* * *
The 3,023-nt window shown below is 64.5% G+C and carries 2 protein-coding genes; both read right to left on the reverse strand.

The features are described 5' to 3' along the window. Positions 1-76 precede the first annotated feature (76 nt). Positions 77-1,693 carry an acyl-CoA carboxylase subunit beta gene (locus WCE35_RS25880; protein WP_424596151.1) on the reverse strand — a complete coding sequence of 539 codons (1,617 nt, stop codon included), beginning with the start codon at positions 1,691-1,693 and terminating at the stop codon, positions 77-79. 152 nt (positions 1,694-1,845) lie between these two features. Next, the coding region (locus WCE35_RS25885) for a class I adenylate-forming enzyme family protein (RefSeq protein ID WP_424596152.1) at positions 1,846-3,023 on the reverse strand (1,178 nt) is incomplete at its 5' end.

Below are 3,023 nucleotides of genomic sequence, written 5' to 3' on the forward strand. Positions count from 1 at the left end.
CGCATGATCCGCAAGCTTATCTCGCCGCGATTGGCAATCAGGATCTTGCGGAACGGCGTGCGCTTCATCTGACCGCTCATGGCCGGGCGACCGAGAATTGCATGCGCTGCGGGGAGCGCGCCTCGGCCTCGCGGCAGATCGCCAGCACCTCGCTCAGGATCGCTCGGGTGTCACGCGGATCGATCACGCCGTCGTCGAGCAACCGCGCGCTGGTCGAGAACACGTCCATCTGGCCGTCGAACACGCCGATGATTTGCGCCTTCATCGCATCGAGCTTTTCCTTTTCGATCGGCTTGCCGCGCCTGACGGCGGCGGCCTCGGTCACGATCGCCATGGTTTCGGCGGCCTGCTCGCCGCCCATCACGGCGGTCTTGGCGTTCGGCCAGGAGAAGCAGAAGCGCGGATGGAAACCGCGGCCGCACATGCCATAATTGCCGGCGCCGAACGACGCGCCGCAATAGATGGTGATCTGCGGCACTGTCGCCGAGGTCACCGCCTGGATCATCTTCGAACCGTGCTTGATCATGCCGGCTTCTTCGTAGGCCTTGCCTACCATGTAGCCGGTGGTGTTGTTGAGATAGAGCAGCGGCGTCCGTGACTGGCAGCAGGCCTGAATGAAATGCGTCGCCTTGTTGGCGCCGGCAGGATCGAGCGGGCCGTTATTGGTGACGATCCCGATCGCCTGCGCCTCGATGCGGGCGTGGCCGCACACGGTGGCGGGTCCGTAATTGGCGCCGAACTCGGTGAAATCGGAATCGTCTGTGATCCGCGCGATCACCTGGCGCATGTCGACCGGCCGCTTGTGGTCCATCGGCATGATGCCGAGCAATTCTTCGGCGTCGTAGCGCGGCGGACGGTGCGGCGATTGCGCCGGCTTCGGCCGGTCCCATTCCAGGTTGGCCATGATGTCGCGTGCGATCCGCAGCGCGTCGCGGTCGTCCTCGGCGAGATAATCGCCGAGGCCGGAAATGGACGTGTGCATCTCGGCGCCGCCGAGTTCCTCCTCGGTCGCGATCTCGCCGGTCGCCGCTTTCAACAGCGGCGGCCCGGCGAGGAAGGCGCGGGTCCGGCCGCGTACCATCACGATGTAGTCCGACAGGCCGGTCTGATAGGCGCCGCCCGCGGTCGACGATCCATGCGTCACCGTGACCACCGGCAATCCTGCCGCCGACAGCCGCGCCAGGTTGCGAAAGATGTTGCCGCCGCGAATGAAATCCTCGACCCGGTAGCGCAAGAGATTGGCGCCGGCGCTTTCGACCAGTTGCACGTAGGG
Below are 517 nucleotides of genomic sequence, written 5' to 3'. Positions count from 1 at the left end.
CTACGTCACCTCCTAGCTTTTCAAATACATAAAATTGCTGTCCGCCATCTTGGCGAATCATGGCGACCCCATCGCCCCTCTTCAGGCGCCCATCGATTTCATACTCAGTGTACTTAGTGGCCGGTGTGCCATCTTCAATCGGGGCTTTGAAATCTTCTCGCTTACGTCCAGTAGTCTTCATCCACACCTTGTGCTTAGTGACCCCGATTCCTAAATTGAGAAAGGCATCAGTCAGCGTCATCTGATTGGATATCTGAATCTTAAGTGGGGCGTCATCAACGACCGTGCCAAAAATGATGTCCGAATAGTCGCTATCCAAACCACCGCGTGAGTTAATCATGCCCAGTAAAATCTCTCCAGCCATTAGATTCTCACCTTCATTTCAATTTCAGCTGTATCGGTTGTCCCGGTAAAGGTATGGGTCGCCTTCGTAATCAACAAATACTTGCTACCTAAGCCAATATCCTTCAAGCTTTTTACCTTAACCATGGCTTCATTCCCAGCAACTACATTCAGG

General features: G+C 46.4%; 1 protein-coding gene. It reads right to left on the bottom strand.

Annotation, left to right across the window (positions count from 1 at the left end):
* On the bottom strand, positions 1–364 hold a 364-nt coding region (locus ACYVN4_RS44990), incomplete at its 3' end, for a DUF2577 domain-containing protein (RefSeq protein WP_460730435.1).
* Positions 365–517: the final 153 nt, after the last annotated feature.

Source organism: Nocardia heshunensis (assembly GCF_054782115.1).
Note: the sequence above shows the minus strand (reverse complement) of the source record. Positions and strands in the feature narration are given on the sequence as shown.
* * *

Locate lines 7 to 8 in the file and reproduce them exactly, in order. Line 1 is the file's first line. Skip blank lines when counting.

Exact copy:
General features: G+C 46.4%; 1 protein-coding gene. It reads right to left on the bottom strand.

Annotation, left to right across the window (positions count from 1 at the left end):